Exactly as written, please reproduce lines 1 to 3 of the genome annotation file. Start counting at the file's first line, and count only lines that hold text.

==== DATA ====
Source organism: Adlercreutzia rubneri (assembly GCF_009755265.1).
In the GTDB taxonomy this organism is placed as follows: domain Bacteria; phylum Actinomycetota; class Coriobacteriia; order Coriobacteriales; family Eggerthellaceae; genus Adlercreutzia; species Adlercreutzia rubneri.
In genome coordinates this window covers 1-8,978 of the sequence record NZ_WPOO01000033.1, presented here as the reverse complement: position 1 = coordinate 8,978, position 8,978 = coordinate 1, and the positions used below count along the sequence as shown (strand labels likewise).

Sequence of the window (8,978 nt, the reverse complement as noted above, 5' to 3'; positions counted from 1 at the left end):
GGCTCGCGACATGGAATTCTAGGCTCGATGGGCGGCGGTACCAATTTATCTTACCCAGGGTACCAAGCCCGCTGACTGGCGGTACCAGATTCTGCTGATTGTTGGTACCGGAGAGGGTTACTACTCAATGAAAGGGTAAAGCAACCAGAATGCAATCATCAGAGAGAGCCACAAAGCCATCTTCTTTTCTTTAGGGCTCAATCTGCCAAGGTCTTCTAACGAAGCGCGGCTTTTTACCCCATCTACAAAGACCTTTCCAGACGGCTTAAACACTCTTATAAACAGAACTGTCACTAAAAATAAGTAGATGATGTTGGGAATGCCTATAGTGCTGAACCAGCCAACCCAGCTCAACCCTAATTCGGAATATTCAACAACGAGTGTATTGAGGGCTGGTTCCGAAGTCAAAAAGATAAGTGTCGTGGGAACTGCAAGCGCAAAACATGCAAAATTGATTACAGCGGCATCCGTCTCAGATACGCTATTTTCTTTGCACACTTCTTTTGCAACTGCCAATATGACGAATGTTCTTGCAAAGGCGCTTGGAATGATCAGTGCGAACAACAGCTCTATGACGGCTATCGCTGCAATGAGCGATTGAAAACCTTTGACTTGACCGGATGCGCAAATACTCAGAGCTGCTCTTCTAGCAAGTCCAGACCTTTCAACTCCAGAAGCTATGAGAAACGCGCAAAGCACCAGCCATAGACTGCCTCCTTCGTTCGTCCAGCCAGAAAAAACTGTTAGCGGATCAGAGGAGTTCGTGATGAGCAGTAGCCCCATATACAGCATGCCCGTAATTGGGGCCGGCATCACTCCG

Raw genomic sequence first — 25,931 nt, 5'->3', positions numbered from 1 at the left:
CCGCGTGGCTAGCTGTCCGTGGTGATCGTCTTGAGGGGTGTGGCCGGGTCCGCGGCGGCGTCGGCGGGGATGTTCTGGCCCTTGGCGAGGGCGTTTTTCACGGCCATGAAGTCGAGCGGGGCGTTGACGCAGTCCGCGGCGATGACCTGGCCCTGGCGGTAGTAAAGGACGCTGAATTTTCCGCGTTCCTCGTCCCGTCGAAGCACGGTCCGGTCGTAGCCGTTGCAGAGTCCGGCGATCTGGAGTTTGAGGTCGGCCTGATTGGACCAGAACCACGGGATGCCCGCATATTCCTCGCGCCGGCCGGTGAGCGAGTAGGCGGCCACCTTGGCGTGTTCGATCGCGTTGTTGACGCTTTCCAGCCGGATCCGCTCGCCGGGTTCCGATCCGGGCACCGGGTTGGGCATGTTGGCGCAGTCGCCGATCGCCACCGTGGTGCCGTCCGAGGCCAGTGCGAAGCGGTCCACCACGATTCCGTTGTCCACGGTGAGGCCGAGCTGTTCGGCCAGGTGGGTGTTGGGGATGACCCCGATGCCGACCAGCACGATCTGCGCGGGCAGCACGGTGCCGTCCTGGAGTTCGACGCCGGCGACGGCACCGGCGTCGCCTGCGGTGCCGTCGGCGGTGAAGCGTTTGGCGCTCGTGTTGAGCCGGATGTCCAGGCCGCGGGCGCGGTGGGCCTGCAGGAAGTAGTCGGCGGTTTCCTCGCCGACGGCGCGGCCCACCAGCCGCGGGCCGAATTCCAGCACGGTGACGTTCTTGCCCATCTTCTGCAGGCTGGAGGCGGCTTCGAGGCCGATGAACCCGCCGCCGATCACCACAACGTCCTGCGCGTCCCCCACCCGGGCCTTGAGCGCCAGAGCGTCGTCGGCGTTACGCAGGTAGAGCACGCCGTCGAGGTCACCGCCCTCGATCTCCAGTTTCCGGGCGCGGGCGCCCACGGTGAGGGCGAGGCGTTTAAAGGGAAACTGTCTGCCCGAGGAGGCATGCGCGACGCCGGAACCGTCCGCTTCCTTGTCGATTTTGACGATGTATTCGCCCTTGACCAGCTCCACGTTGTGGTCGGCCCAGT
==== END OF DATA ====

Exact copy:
Source organism: Adlercreutzia rubneri (assembly GCF_009755265.1).
In the GTDB taxonomy this organism is placed as follows: domain Bacteria; phylum Actinomycetota; class Coriobacteriia; order Coriobacteriales; family Eggerthellaceae; genus Adlercreutzia; species Adlercreutzia rubneri.
In genome coordinates this window covers 1-8,978 of the sequence record NZ_WPOO01000033.1, presented here as the reverse complement: position 1 = coordinate 8,978, position 8,978 = coordinate 1, and the positions used below count along the sequence as shown (strand labels likewise).